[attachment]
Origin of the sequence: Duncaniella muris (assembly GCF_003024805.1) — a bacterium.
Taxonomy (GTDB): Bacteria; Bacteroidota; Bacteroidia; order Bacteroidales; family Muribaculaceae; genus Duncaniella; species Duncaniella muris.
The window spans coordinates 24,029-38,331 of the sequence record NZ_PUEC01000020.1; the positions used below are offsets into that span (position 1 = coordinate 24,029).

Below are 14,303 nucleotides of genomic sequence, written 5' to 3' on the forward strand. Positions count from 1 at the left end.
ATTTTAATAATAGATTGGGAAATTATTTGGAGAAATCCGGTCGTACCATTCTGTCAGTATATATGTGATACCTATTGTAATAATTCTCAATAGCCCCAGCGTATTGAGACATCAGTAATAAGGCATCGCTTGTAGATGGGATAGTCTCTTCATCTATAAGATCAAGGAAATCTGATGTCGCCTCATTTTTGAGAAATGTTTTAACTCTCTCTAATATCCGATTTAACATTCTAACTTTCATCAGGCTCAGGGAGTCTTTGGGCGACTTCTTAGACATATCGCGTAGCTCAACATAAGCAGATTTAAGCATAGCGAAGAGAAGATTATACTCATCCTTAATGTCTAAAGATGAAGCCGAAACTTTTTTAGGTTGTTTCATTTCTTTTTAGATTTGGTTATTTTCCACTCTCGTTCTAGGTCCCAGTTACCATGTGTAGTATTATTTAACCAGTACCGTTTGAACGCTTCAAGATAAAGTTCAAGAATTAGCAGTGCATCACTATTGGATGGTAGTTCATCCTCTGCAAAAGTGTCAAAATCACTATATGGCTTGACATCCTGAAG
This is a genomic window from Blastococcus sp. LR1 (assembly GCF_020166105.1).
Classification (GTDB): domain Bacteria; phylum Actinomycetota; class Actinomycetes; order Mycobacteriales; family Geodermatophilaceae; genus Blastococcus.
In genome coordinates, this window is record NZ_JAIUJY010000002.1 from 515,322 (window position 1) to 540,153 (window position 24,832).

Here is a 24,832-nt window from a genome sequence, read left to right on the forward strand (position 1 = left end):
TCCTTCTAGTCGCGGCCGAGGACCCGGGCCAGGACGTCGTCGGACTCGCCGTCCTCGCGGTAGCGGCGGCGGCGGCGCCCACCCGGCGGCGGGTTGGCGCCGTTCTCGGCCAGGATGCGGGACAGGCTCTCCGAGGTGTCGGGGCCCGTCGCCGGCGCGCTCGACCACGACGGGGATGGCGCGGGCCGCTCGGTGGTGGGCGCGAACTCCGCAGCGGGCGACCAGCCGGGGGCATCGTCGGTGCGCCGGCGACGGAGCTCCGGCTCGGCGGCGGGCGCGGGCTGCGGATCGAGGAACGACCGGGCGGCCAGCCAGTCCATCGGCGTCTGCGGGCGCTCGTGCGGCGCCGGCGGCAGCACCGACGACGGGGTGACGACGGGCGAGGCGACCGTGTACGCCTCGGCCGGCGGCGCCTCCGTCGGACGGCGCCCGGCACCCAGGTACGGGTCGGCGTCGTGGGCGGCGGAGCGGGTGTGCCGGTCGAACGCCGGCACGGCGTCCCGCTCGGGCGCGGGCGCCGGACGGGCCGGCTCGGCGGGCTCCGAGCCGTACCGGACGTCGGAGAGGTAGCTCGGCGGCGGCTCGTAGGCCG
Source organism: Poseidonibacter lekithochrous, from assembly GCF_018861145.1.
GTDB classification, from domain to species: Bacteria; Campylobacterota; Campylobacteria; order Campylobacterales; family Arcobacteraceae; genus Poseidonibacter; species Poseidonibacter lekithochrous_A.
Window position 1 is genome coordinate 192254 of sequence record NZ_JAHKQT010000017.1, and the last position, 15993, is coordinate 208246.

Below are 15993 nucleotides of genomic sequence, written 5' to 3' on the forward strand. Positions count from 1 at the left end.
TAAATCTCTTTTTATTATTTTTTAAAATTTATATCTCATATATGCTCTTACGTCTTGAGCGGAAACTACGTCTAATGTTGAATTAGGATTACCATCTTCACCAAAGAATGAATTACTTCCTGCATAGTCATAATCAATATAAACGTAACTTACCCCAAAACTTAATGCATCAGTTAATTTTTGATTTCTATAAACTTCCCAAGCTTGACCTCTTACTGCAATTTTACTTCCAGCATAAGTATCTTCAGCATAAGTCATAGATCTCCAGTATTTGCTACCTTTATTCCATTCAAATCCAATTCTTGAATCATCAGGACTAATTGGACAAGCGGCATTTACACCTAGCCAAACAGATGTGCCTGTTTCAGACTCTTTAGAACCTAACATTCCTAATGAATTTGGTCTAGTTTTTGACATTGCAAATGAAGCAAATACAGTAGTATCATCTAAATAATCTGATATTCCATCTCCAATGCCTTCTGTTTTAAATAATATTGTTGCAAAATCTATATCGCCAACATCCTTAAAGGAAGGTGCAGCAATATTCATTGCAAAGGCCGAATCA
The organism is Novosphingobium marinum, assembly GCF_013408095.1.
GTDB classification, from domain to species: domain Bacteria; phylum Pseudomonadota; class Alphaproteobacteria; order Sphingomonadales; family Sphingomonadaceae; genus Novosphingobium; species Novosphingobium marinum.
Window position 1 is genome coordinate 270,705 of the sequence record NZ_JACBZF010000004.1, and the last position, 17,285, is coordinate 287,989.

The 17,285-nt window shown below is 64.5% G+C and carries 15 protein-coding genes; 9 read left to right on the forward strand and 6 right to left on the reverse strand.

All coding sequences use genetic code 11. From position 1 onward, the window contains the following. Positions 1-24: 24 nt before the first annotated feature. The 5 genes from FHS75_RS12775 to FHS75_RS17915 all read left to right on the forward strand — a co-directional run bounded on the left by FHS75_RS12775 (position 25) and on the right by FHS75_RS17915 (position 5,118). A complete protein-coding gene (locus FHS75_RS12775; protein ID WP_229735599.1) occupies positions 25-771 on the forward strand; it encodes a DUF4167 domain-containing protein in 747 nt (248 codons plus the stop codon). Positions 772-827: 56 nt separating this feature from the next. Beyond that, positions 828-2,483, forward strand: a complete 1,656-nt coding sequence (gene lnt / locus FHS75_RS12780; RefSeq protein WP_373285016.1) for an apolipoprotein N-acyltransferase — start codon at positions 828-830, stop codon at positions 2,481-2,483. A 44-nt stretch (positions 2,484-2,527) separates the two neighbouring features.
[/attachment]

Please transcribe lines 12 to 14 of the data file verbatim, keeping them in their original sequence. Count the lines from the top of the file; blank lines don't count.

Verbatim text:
GTDB classification, from domain to species: Bacteria; Campylobacterota; Campylobacteria; order Campylobacterales; family Arcobacteraceae; genus Poseidonibacter; species Poseidonibacter lekithochrous_A.
Window position 1 is genome coordinate 192254 of sequence record NZ_JAHKQT010000017.1, and the last position, 15993, is coordinate 208246.

Below are 15993 nucleotides of genomic sequence, written 5' to 3' on the forward strand. Positions count from 1 at the left end.